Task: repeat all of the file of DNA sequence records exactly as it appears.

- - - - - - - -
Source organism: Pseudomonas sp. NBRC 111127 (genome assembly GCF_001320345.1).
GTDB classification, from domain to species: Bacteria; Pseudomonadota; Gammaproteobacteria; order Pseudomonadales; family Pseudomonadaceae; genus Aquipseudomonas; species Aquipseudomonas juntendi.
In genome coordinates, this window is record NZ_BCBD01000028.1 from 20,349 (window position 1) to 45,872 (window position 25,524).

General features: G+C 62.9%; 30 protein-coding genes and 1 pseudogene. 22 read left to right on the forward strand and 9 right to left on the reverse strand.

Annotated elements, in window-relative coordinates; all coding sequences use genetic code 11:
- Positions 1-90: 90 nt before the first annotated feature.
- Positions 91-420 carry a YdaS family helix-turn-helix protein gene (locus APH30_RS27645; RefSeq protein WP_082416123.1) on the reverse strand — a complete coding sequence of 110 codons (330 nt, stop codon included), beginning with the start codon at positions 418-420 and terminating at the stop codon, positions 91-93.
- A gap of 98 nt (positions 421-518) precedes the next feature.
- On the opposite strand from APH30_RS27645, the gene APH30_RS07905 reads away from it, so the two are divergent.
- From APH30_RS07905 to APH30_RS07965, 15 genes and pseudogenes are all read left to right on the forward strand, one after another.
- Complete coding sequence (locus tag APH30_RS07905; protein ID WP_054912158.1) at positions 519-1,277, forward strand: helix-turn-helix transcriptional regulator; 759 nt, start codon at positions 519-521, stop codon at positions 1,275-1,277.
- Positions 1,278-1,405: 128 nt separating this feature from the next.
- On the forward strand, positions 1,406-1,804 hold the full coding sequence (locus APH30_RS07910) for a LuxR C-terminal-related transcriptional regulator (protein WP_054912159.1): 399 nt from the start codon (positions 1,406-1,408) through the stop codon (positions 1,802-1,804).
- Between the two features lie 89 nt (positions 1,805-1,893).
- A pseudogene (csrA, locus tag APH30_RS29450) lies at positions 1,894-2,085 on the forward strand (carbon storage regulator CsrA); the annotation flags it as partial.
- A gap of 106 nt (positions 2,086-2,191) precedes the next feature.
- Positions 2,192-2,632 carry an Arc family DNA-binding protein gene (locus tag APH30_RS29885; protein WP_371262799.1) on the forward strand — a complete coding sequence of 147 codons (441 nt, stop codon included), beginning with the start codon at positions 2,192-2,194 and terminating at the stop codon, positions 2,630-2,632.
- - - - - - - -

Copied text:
Source organism: Pseudomonas sp. NBRC 111127 (genome assembly GCF_001320345.1).
GTDB classification, from domain to species: Bacteria; Pseudomonadota; Gammaproteobacteria; order Pseudomonadales; family Pseudomonadaceae; genus Aquipseudomonas; species Aquipseudomonas juntendi.
In genome coordinates, this window is record NZ_BCBD01000028.1 from 20,349 (window position 1) to 45,872 (window position 25,524).

General features: G+C 62.9%; 30 protein-coding genes and 1 pseudogene. 22 read left to right on the forward strand and 9 right to left on the reverse strand.

Annotated elements, in window-relative coordinates; all coding sequences use genetic code 11:
- Positions 1-90: 90 nt before the first annotated feature.
- Positions 91-420 carry a YdaS family helix-turn-helix protein gene (locus APH30_RS27645; RefSeq protein WP_082416123.1) on the reverse strand — a complete coding sequence of 110 codons (330 nt, stop codon included), beginning with the start codon at positions 418-420 and terminating at the stop codon, positions 91-93.
- A gap of 98 nt (positions 421-518) precedes the next feature.
- On the opposite strand from APH30_RS27645, the gene APH30_RS07905 reads away from it, so the two are divergent.
- From APH30_RS07905 to APH30_RS07965, 15 genes and pseudogenes are all read left to right on the forward strand, one after another.
- Complete coding sequence (locus tag APH30_RS07905; protein ID WP_054912158.1) at positions 519-1,277, forward strand: helix-turn-helix transcriptional regulator; 759 nt, start codon at positions 519-521, stop codon at positions 1,275-1,277.
- Positions 1,278-1,405: 128 nt separating this feature from the next.
- On the forward strand, positions 1,406-1,804 hold the full coding sequence (locus APH30_RS07910) for a LuxR C-terminal-related transcriptional regulator (protein WP_054912159.1): 399 nt from the start codon (positions 1,406-1,408) through the stop codon (positions 1,802-1,804).
- Between the two features lie 89 nt (positions 1,805-1,893).
- A pseudogene (csrA, locus tag APH30_RS29450) lies at positions 1,894-2,085 on the forward strand (carbon storage regulator CsrA); the annotation flags it as partial.
- A gap of 106 nt (positions 2,086-2,191) precedes the next feature.
- Positions 2,192-2,632 carry an Arc family DNA-binding protein gene (locus tag APH30_RS29885; protein WP_371262799.1) on the forward strand — a complete coding sequence of 147 codons (441 nt, stop codon included), beginning with the start codon at positions 2,192-2,194 and terminating at the stop codon, positions 2,630-2,632.